Heading into his bout with Junior dos Santos, Mark Hunt, for all the support he and his incredibly entertaining style of fight have received of late, was thought by many to be in over his head.
It wasn’t just a matter of how lacking his ground game has always been. In Dos Santos, Hunt was facing a younger fighter who many still believed was close to unbeatable.
After all, the Brazilian ex-heavyweight champion is the only man to have ever defeated current champ Cain Velasquez, not to mention Frank Mir, Roy Nelson and a score of others—battering them bloody and leaving them looking wholly out of their depth.
If that wasn’t enough, some people simply didn’t know much about Hunt, save for what they had seen in his last few performances and his 9-7 record in MMA.
Hunt has always looked like a tough, heavy hitter, but he also looked similar to Roy Nelson, drawing too many simplistic and unflattering comparisons to a man who is a totally different fighter with a totally different style.
But as so often is the case in the world of MMA fandom, look-alikes are associated, and thus Hunt found himself quickly dismissed as another game victim, but a victim nonetheless.
Dos Santos, for his part, was coming in under a great deal of pressure.
His last effort in the Octagon saw the title ripped from his waist by Velasquez, who battered him consistently for the full five rounds, leaving him looking every inch the broken man when the judges scorecards were announced.
Were his comeback bout scheduled against anyone else in the division, Dos Santos would have such a clear advantage in firepower and offensive striking that it would be a given that he would be making the kind of statement that only a brutal KO can render:
“I’m back and I’m better than ever.”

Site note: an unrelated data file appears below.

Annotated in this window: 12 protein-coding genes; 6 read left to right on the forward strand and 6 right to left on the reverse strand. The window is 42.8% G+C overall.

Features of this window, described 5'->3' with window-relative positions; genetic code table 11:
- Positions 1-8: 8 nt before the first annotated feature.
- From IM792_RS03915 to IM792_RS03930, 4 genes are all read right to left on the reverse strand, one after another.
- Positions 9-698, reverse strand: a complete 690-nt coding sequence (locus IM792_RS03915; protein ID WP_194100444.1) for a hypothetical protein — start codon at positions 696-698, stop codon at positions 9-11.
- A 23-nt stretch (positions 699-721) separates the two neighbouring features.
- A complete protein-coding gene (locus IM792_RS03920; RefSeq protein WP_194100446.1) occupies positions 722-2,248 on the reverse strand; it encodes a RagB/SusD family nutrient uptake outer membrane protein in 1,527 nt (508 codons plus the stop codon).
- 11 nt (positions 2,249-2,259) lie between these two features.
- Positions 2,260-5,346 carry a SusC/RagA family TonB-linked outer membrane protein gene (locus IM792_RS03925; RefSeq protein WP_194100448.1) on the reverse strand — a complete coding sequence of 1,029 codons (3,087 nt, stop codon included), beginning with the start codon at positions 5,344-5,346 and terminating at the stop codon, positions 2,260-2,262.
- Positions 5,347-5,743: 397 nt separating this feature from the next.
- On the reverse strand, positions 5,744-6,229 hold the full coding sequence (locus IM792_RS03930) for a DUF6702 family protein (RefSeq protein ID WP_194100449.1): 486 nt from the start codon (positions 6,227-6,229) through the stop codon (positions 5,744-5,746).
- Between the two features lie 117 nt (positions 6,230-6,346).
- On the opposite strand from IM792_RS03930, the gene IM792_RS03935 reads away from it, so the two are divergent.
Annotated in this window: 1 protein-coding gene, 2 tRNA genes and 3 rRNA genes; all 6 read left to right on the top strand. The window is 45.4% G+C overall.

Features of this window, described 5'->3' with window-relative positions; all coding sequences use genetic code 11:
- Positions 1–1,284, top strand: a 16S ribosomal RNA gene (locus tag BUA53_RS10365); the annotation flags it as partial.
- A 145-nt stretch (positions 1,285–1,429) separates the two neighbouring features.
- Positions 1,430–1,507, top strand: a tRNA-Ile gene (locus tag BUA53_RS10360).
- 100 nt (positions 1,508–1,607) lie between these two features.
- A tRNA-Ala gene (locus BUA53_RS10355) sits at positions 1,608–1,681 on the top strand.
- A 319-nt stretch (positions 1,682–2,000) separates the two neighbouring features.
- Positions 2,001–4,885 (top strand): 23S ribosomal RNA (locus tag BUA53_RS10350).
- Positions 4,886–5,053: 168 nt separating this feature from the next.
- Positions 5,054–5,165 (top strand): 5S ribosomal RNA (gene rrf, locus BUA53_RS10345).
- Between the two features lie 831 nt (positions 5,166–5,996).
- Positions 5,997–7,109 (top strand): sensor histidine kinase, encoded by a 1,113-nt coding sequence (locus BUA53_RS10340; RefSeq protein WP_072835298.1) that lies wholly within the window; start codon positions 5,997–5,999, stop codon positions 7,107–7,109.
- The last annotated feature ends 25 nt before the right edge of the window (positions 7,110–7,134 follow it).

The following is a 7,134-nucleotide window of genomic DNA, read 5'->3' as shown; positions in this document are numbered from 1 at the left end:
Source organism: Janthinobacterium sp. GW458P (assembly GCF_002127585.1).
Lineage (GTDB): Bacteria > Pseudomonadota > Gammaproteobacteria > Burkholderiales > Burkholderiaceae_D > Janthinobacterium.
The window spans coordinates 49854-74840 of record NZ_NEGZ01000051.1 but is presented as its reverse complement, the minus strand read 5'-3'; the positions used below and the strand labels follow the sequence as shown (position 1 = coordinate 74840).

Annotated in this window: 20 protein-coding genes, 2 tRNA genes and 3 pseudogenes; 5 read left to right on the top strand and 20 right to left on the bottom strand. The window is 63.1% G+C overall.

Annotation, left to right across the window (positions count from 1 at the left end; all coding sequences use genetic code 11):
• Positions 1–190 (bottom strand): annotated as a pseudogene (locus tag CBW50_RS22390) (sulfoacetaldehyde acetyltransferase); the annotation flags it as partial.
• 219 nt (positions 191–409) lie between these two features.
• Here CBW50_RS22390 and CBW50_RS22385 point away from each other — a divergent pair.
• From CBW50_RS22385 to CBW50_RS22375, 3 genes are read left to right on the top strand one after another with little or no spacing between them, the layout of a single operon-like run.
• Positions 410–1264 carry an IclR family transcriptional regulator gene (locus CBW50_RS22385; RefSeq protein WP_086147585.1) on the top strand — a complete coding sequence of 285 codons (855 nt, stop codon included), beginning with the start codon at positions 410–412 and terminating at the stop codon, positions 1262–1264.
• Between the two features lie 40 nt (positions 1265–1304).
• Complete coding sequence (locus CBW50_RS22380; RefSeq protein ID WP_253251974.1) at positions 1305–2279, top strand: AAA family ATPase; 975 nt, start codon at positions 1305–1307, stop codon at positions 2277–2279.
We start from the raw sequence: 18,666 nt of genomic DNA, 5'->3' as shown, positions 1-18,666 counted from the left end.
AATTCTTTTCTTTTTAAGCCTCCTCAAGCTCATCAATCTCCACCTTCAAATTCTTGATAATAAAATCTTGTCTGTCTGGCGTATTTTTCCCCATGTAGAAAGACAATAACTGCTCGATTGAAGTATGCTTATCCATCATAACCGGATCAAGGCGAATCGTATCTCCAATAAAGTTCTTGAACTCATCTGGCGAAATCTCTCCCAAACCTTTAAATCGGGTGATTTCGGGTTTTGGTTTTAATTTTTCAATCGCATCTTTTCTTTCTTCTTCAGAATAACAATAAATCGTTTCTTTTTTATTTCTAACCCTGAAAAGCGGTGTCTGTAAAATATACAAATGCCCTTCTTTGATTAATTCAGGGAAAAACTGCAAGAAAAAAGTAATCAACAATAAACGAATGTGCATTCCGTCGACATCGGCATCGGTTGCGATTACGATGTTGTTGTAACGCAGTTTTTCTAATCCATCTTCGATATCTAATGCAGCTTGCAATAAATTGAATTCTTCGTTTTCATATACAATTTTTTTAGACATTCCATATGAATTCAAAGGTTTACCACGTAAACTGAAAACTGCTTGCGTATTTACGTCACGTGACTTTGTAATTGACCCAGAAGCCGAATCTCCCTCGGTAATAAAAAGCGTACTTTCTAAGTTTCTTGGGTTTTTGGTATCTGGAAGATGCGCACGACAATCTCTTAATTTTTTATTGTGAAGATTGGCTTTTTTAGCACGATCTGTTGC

But against Hunt, it seemed like he was in a no-win situation. If he stood and traded in an attempt to look like the Dos Santos of old, he faced the very real possibility of eating heavy counters, and when they come from a man like Hunt, one is really all it takes.
If he decided to play it safe and go for the easier, more probable victory, via the takedown and submission game, it might look as if he was somewhat lesser than we have always known him to be.
He was proven to be second best to Velasquez. If he didn’t go out there and prove that he was at least still the best striker in the division, then it would look like he was conceding he was second best again, to Hunt, and what would he have left after that?
Now the battle is over, and we have most of our answers and, with them, a clearer picture of how each man stands in the division.
Here are the key takeaways from perhaps the best fight of the night at UFC 160, Junior dos Santos vs. Mark Hunt.
After a highly successful first round, Junior dos Santos came out fighting smart and lashing out at Mark Hunt from a distance.
When Hunt finally managed to land his heavy punches, buckling JDS, he took Hunt down in short order, ignoring the boos from the crowd and doing what he needed to do: clear out any cobwebs while scoring points and winning the round.
Thus, the former heavyweight champion showed that when things get rocky, he could tell the difference between an escape and an opportunity for advantage, which is not always as easy as it sounds for a fighter in the heat of battle.
He could have easily frozen in that moment or tried to go toe-to-toe in order to please the crowd and prove he’s still the same man who KO’d Cain, but he followed his head instead of his heart and got the takedown.
Then, in the third frame, dos Santos worked behind his jab, keeping Hunt at bay while moving around the ring, wisely choosing to present Hunt with a moving target while successfully landing in bursts of offense that allowed him time and room to employ defense.
And it also seemed to help him nail down the distance necessary to land the incredible kick that toppled the man-mountain that is Hunt.
Going into the bout, nearly everyone who has followed the career of Mark Hunt any deeper than his time in the UFC knew just how incredible his chin was.
But we also knew that he was human. We just forgot that fact, and we really shouldn’t have; he did get cleanly knocked out by a punch from Melvin Manhoef years ago.